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I can buy bird feed for 10 - 20 ZAR per kilo. Choice grade flax seed or hemp seed go for R40 - R60 for half a kg.

I just want any random type of fibrous plant based seeds to blend in my smoothies. Is there anything added to bird feed that makes it unfit for human consumption or is it just left over seeds from the mills that did not make the cut? (Like I suspect)

I just cannot pay such a ridiculous premium for such a basic food stuff. I suspect the yuppie health shop are taking the vegans in the suburbs for a massive ride.

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    How about (pearl) millet for at least some of the seed? That's a staple food in South Africa so ought to be cheap. The fibre content is lower than flax seed but higher than the hulled hemp seeds usually sold for eating. In fact I wonder if the bird seed is partly so much cheaper because it contains skins that would be discarded in process or left on the ground by the birds
    – Chris H
    Commented Mar 30, 2023 at 14:52
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    See atlastradingonline.com/… I buy flour from there for my daughter with allergies. Cheapest option I've found.
    – stanri
    Commented Mar 31, 2023 at 5:16
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    We regularly buy chicken feed for out backyard chickens and remember some historic recalls of chicken feed (and other pet foods) due to contamination and animals dying... Alternatively you could also look at "baking supplies" shops which sell spices, seeds and other stuffs in bulk and often cheaper, but ostensibly suitable for human consumption. The quality is not always very good though... Human consumption does not mean much IMHO, e.g. we still sort lentils (etc.) to remove toothbreakers, before cooking. And have found plastic shreds in dates from the store. Country of origin may hold clues.
    – frIT
    Commented Mar 31, 2023 at 9:46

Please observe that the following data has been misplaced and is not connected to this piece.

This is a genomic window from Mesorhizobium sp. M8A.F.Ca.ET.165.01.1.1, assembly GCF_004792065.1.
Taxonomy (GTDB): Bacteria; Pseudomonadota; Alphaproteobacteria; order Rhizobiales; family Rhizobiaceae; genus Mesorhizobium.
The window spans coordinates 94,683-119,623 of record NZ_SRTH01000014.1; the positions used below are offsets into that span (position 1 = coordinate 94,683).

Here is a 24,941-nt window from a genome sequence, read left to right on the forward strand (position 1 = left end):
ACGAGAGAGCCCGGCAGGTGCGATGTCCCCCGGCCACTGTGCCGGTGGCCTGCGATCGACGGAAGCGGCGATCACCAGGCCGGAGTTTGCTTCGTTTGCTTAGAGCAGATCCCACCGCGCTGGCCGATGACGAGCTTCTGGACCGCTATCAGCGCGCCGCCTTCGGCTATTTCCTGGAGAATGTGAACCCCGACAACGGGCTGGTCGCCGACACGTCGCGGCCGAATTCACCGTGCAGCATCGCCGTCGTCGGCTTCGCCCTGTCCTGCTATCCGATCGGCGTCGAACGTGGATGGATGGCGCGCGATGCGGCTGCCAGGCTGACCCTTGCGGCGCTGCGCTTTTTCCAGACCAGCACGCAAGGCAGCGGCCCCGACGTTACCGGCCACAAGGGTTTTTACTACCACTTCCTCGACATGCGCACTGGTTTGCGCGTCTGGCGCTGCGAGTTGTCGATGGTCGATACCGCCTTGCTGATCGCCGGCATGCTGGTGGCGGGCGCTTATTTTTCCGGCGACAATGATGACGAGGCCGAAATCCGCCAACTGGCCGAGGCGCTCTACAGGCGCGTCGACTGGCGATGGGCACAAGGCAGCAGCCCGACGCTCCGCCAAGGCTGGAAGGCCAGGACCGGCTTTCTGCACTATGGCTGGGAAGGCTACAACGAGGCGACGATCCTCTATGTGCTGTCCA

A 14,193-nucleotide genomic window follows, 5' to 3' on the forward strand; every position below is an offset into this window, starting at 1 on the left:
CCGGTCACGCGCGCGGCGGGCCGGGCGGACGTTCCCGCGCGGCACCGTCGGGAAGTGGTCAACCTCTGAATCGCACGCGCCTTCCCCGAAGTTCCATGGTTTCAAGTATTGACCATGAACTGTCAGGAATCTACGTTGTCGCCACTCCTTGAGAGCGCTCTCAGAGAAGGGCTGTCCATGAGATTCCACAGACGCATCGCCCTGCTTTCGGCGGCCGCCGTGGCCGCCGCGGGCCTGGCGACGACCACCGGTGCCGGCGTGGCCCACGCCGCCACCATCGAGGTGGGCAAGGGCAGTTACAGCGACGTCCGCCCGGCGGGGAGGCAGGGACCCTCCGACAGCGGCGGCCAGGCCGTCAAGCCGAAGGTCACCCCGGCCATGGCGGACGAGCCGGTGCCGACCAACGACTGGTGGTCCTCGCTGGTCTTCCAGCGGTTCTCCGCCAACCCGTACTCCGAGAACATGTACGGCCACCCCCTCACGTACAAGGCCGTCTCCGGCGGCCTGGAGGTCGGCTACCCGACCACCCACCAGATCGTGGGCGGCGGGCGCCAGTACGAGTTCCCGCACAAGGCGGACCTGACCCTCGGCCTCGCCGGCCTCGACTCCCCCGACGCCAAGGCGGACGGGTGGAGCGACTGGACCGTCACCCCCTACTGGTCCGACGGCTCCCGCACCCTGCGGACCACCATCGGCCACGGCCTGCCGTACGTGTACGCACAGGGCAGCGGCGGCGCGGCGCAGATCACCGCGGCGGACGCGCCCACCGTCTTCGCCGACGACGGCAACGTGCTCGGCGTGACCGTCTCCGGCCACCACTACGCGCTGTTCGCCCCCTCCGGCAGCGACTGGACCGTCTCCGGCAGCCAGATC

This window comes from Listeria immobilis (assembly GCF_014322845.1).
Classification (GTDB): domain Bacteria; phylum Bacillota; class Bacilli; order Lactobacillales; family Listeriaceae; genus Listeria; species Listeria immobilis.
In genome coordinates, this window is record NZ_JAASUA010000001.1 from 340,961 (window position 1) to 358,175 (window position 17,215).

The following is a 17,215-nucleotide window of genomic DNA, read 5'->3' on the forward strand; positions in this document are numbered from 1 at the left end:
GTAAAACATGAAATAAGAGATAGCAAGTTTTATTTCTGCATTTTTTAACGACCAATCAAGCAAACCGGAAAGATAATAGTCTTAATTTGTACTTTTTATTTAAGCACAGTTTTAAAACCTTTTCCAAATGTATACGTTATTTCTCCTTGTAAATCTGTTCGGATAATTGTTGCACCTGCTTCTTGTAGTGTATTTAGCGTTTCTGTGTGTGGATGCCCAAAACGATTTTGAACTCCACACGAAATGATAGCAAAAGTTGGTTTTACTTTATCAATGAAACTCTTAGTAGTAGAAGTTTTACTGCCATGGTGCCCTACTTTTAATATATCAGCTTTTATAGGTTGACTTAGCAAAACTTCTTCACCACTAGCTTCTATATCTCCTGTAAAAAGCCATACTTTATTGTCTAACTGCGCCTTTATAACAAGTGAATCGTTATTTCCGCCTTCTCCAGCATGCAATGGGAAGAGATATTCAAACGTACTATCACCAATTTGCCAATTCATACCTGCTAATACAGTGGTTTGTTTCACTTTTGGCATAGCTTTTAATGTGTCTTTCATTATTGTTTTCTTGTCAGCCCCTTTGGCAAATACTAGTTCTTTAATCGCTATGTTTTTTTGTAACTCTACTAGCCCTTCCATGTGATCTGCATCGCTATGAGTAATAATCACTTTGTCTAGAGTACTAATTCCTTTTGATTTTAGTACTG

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    I have found some online retailers that sell choice grade flax and hemp seed at a price that does not offend my sensibilities. I have decided against doing this.
    – Neil Meyer
    Commented Mar 31, 2023 at 12:11
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    Yes, this is exactly the sort of thing that can be found cheaper online from wholesalers than the health store price. However I am not sure why you consider this a 'basic food stuff'. It's niche.
    – Merk
    Commented Mar 31, 2023 at 19:26

3 Answers 3

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There’s nothing added to the seeds, but there’s a good chance that some things are not taken out of the original harvest.

Grains and other seeds can contain lots of foreign materials, from dirt and debris to seeds from other plants. They are grown on a field after all, there’s soil, wind, rain and then they are harvested and transported. Part of the processing steps for seeds and grains for food production is to “clean” the batches and do some tests with regards to quality standards. Overall, these contaminants are usually mostly harmless (although biting down on a stray stone can be very uncomfortable and keep your dentist busy, effectively eating up all potential savings from buying bird food over human food), but if you have a batch with grains/seeds that have gone bad or contain harmful other seeds, things can get nasty.

Cleaning steps for livestock feed are less meticulous and for bird seed, processing is down to the bare minimum (basically what’s necessary for storage purposes), because ultimately the birds will pick up the seeds one by one anyway - think Cinderella and the doves.